Would You Mind Me if I Pass by You?: Socially-Appropriate Behaviour for an Omni-based Social Robot in Narrow Environment

Emmanuel Senft, Satoru Satake, Takayuki Kanda, HRI 2020

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Publication: Emmanuel Senft, Satoru Satake, Takayuki Kanda. Would You Mind Me if I Pass by You? Socially-Appropriate Behaviour for an Omni-based Social Robot in Narrow Environment, In Proceedings of the 2020 ACM/IEEE International Conference on Human-Robot Interaction (HRI ’20), March 23–26, 2020, Cambridge, United Kingdom. ACM, New York, NY, USA, pp. 539-547. https://doi.org/10.1145/3319502.3374812

Abstract: Interacting physically with robots and sharing environment with them leads to situations where humans and robots have to cross each other in narrow corridors. In these cases, the robot has to make space for the human to pass. From observation of human-human crossing behaviours, we isolated two main factors in this avoiding behaviour: body rotation and sliding motion. We implemented a robot controller able to vary these factors and explored how this variation impacted on people’s perception. Results from a within-participants study involving 23 participants show that people prefer a robot rotating its body when crossing them. Additionally, a sliding motion is rated as being warmer. These results show the importance of social avoidance when interacting with humans.Interacting physically with robots and sharing environment with them leads to situations where humans and robots have to cross each other in narrow corridors. In these cases, the robot has to make space for the human to pass. From observation of human-human crossing behaviours, we isolated two main factors in this avoiding behaviour: body rotation and sliding motion. We implemented a robot controller able to vary these factors and explored how this variation impacted on people’s perception. Results from a within-participants study involving 23 participants show that people prefer a robot rotating its body when crossing them. Additionally, a sliding motion is rated as being warmer. These results show the importance of social avoidance when interacting with humans.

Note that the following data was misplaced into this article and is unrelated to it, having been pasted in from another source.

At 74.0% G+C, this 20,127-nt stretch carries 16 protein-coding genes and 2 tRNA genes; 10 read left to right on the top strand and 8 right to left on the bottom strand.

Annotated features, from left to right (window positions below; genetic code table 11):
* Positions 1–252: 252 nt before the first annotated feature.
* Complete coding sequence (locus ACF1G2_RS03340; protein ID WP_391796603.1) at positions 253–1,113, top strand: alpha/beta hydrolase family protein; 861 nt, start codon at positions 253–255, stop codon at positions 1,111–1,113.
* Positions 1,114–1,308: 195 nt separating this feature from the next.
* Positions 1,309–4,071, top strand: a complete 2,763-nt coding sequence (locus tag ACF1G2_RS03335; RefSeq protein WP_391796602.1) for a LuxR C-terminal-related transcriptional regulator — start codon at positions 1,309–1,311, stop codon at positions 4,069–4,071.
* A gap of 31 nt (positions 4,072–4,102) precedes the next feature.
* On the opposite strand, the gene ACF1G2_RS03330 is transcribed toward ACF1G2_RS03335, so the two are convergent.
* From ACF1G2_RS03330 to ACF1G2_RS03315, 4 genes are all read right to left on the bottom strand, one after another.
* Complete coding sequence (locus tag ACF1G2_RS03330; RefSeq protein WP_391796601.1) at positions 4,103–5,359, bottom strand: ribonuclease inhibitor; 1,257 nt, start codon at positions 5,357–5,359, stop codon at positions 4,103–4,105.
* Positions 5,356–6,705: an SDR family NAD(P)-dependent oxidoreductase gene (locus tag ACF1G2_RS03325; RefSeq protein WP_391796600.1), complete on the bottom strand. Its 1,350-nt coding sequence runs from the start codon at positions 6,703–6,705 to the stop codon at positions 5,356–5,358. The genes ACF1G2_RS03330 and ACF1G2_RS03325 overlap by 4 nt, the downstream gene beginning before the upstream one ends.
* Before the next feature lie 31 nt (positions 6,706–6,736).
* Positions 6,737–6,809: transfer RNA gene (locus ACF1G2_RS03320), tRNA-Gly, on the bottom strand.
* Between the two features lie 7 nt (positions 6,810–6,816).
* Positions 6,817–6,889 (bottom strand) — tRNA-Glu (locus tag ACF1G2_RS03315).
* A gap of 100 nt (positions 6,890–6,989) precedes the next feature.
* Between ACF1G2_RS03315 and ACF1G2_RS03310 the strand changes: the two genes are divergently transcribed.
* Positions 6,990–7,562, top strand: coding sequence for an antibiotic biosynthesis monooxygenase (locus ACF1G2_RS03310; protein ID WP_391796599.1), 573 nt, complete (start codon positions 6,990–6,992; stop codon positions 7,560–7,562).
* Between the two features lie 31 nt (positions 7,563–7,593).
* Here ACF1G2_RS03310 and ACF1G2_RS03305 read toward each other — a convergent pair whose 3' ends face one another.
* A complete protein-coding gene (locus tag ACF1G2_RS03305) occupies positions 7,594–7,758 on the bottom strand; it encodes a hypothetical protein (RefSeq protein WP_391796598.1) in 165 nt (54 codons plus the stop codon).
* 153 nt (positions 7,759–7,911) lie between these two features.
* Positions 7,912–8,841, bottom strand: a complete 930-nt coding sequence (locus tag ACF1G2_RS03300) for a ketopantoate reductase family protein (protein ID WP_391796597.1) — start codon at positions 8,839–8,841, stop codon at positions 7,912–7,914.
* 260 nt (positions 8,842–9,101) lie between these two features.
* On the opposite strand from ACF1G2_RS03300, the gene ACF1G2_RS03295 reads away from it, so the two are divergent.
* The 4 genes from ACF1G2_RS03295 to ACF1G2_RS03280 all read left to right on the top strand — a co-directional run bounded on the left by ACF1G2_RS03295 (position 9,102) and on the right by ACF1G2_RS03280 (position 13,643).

Approaching Strategy for a Robot to Admonish Pedestrians

Kazuki Mizumaru, Satoru Satake, Takayuki Kanda, Tetsuo Ono, HRI 2019

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Publication: Mizumaru, K., Satake, S., Kanda, T., & Ono, T. (2019). Stop Doing it! Approaching Strategy for a Robot to Admonish Pedestrians. 2019 14th ACM/IEEE International Conference on Human-Robot Interaction (HRI), 449-457.

Link: https://dl.acm.org/doi/abs/10.5555/3378680.3378756

Abstract: We modeled a robot’s approaching behavior for giving admonishment. We started by analyzing human behaviors. We conducted a data collection in which a guard approached others in two ways: 1) for admonishment, and 2) for a friendly purpose. We analyzed the difference between the admonishing approach and the friendly approach. The approaching trajectories in the two approaching types are similar; nevertheless, there are two subtle differences. First, the admonishing approach is slightly faster (1.3 m/sec) than the friendly approach (1.1 m/sec). Second, at the end of the approach, there is a ‘shortcut’ in the trajectory. We implemented this model of the admonishing approach into a robot. Finally, we conducted a field experiment to verify the effectiveness of the model. A robot is used to admonish people who were using a smartphone while walking. The result shows that significantly more people yield to admonishment from a robot using the proposed method than from a robot using the friendly approach method


How to Overcome the Difficulties in Programming and Debugging Mobile Social Robots?

Yuya Kaneshige, Satoru Satake, Takayuki Kanda, Michita Imai, HRI 2021

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Publication: Yuya Kaneshige, Satoru Satake, Takayuki Kanda, Michita Imai. How to Overcome the Difficulties in Programming and Debugging Mobile Social Robots?, HRI ’21: Proceedings of the 2021 ACM/IEEE International Conference on Human-Robot Interaction, pp. 361–369, 2021.03 https://doi.org/10.1145/3434073.3444674